With the nights drawing in, winter is on the way – no matter how mild it might be at the moment. And what that means is the return of slippery, muddy roads and the prospect of ice and snow as we head deeper into wintertime.

If your car was a bit of a handful last year and you’re after something with a bit more grip, don’t think that you have to plump for a big and expensive off-roader; a number of conventional-looking cars are available with the option of four-wheel drive, giving you extra traction, but doing without the divisive looks of most 4x4s and the social stigma that some drivers experience.

We’ve rounded up five cars which give you the benefit of four-wheel drive – but without the in-your-face styling of many “Chelsea tractors” – from affordable and frugal superminis to very spacious and practical larger models.

City car – Fiat Panda 4×4

When it comes to 4x4s, they don’t come much smaller than the Fiat Panda 4×4. This compact and lightweight model looks pretty much like the standard Panda, but sends its power to all four wheels, giving very good grip on slippery surfaces.

Available from just £14,295, buyers can choose between petrol and diesel power for the Panda 4×4, with both versions capable of nearly 60mpg – and the petrol scampering to 62mph in a reasonable, if not lightning-quick, 12.1 seconds.

These models also come with mud and snow tyres for added traction on wintry roads.

Supermini – Suzuki Swift 4×4

If you need something with a little more space, but still wieldy enough to thread through city streets, the Swift is a sound option. This Ford Fiesta-rivalling supermini looks virtually identical to the normal Swift but rides 25mm higher and has the all-important four-wheel drive kit hidden underneath.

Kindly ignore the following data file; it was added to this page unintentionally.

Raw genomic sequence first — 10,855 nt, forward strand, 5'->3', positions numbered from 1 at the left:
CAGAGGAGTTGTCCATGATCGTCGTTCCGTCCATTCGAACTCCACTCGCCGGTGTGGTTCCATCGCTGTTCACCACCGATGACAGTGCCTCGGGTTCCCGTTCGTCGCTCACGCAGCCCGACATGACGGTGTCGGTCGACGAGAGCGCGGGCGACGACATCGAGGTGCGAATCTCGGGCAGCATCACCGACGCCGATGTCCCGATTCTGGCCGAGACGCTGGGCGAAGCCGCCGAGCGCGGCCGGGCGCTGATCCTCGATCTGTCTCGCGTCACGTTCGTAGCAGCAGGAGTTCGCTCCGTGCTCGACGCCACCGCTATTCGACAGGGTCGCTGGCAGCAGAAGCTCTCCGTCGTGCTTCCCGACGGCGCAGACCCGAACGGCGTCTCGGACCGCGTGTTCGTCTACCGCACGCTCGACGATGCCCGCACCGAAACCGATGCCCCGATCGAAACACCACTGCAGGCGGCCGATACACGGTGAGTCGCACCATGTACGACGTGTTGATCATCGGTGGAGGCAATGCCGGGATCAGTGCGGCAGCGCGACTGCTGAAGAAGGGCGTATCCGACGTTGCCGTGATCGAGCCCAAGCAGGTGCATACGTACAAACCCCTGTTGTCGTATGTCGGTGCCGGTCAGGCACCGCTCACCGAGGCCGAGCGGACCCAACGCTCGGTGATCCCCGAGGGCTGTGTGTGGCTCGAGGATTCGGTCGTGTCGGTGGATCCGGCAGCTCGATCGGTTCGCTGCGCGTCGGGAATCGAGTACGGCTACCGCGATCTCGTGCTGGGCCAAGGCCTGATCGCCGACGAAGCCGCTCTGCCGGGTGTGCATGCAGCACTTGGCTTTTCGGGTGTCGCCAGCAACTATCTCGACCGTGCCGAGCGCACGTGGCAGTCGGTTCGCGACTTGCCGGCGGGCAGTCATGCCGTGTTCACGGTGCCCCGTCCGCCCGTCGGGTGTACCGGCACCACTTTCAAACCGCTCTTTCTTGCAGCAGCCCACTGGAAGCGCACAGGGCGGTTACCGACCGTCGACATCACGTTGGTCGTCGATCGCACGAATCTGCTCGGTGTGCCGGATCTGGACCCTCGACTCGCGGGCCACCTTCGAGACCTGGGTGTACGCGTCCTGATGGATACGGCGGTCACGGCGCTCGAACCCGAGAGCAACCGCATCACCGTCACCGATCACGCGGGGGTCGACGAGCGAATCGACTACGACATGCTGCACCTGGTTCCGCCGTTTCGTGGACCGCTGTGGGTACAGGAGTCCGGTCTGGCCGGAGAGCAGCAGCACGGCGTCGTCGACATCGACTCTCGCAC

Apart from its attractive looks, solid interior and peppy engine the Swift is also one of the most affordable 4x4s on the market with prices currently starting at £11,799 thanks to Suzuki’s VAT free deals, which run until the end of the year.

Medium car – BMW 120d xDrive

BMWs may be notoriously tricky to drive in snow thanks to power being sent to the rear wheels (without the weight of the engine pushing them into the road, as with front-wheel drive cars). However, the German company has answered this criticism by providing four-wheel drive versions of several of its models.

Smallest of these, is the 1 Series hatchback, which is available with 4×4 grip in five-door 20d form. This speedy machine zips to 62mph in a scant 7.2 seconds, but is still capable of an impressive 60.1mpg – less than 10 per cent behind the rear-wheel drive model.

Sports car – Audi TT

Proving that not all sports cars are hopeless when the going gets slippy the Audi TT and TT Roadster convertible are available in Quattro four-wheel drive, for all-weather, all-season traction. The chic new TT has just been announced at the Paris motor show and will be appearing in British showrooms by the end of the year.

The automatic-only Quattro TTs carry a £2,960 premium over the manual-only two-wheel drive versions. With a hearty 227bhp on tap, this turbocharged 2.0-litre model is able to zip to 62mph in around six seconds – and take corners confidently, thanks to the power being split between front and rear wheels.

Estate car – Skoda Superb 2.0 TDI 4×4

If lots of space is one of the key criteria on your wish list, but you are put off by the bold, boxy styling of most SUVs, the Skoda Superb Estate has to be one of the most practical cars you can buy. This large machine offers an enormous boot, a huge amount of space in both the front and rear seats, along with four-wheel drive.

Four-wheel drive models include 138bhp and 168bhp diesels, which are capable of around 50mpg economy and accelerate to 62mph in 10.4 and 8.8 seconds respectively. The less powerful car comes with a manual gearbox, while the faster car gets a standard-fit automatic unit instead.

A 3.6-litre petrol model with four-wheel drive is also available, but with fuel economy standing at barely more than 30mpg this only suits those who aren’t scared off by the prospect of high fuel bills.